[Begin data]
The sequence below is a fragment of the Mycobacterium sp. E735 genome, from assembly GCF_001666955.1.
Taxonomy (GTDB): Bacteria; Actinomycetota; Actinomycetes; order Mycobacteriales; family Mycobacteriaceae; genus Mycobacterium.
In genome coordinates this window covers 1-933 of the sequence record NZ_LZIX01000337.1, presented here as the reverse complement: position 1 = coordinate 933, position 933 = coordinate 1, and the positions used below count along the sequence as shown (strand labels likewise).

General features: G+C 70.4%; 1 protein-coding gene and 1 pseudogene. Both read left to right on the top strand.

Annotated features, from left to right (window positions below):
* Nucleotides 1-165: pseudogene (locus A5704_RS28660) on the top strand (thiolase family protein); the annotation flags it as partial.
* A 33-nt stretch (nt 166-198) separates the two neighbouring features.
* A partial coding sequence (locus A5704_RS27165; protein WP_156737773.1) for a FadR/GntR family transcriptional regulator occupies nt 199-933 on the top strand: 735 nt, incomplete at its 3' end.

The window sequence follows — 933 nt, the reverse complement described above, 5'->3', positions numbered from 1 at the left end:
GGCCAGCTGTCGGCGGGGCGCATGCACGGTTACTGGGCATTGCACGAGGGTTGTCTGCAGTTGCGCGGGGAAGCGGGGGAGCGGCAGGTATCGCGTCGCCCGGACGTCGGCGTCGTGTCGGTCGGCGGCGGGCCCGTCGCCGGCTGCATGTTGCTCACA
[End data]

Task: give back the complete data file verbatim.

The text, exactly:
The sequence below is a fragment of the Mycobacterium sp. E735 genome, from assembly GCF_001666955.1.
Taxonomy (GTDB): Bacteria; Actinomycetota; Actinomycetes; order Mycobacteriales; family Mycobacteriaceae; genus Mycobacterium.
In genome coordinates this window covers 1-933 of the sequence record NZ_LZIX01000337.1, presented here as the reverse complement: position 1 = coordinate 933, position 933 = coordinate 1, and the positions used below count along the sequence as shown (strand labels likewise).

General features: G+C 70.4%; 1 protein-coding gene and 1 pseudogene. Both read left to right on the top strand.

Annotated features, from left to right (window positions below):
* Nucleotides 1-165: pseudogene (locus A5704_RS28660) on the top strand (thiolase family protein); the annotation flags it as partial.
* A 33-nt stretch (nt 166-198) separates the two neighbouring features.
* A partial coding sequence (locus A5704_RS27165; protein WP_156737773.1) for a FadR/GntR family transcriptional regulator occupies nt 199-933 on the top strand: 735 nt, incomplete at its 3' end.

The window sequence follows — 933 nt, the reverse complement described above, 5'->3', positions numbered from 1 at the left end:
GGCCAGCTGTCGGCGGGGCGCATGCACGGTTACTGGGCATTGCACGAGGGTTGTCTGCAGTTGCGCGGGGAAGCGGGGGAGCGGCAGGTATCGCGTCGCCCGGACGTCGGCGTCGTGTCGGTCGGCGGCGGGCCCGTCGCCGGCTGCATGTTGCTCACA